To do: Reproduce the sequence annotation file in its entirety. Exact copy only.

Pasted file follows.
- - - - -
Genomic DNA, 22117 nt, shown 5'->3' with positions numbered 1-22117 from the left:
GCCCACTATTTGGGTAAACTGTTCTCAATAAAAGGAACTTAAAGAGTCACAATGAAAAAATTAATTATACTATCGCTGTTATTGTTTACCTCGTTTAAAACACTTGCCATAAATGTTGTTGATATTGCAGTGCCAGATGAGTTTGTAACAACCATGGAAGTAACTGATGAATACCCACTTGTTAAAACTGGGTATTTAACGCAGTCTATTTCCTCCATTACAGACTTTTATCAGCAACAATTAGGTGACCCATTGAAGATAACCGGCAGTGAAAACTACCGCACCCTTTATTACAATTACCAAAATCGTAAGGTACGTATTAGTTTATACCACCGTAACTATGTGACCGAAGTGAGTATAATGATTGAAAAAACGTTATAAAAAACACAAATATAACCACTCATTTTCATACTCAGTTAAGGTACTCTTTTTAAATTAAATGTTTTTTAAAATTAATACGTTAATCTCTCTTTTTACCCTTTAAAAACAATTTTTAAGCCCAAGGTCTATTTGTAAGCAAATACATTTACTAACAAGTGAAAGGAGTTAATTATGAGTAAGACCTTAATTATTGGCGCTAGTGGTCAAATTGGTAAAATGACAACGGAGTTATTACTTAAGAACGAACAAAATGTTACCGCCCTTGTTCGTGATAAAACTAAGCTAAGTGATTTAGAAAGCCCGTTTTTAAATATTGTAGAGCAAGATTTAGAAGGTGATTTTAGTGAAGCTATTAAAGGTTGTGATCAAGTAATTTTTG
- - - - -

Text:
Genomic DNA, 22117 nt, shown 5'->3' with positions numbered 1-22117 from the left:
GCCCACTATTTGGGTAAACTGTTCTCAATAAAAGGAACTTAAAGAGTCACAATGAAAAAATTAATTATACTATCGCTGTTATTGTTTACCTCGTTTAAAACACTTGCCATAAATGTTGTTGATATTGCAGTGCCAGATGAGTTTGTAACAACCATGGAAGTAACTGATGAATACCCACTTGTTAAAACTGGGTATTTAACGCAGTCTATTTCCTCCATTACAGACTTTTATCAGCAACAATTAGGTGACCCATTGAAGATAACCGGCAGTGAAAACTACCGCACCCTTTATTACAATTACCAAAATCGTAAGGTACGTATTAGTTTATACCACCGTAACTATGTGACCGAAGTGAGTATAATGATTGAAAAAACGTTATAAAAAACACAAATATAACCACTCATTTTCATACTCAGTTAAGGTACTCTTTTTAAATTAAATGTTTTTTAAAATTAATACGTTAATCTCTCTTTTTACCCTTTAAAAACAATTTTTAAGCCCAAGGTCTATTTGTAAGCAAATACATTTACTAACAAGTGAAAGGAGTTAATTATGAGTAAGACCTTAATTATTGGCGCTAGTGGTCAAATTGGTAAAATGACAACGGAGTTATTACTTAAGAACGAACAAAATGTTACCGCCCTTGTTCGTGATAAAACTAAGCTAAGTGATTTAGAAAGCCCGTTTTTAAATATTGTAGAGCAAGATTTAGAAGGTGATTTTAGTGAAGCTATTAAAGGTTGTGATCAAGTAATTTTTG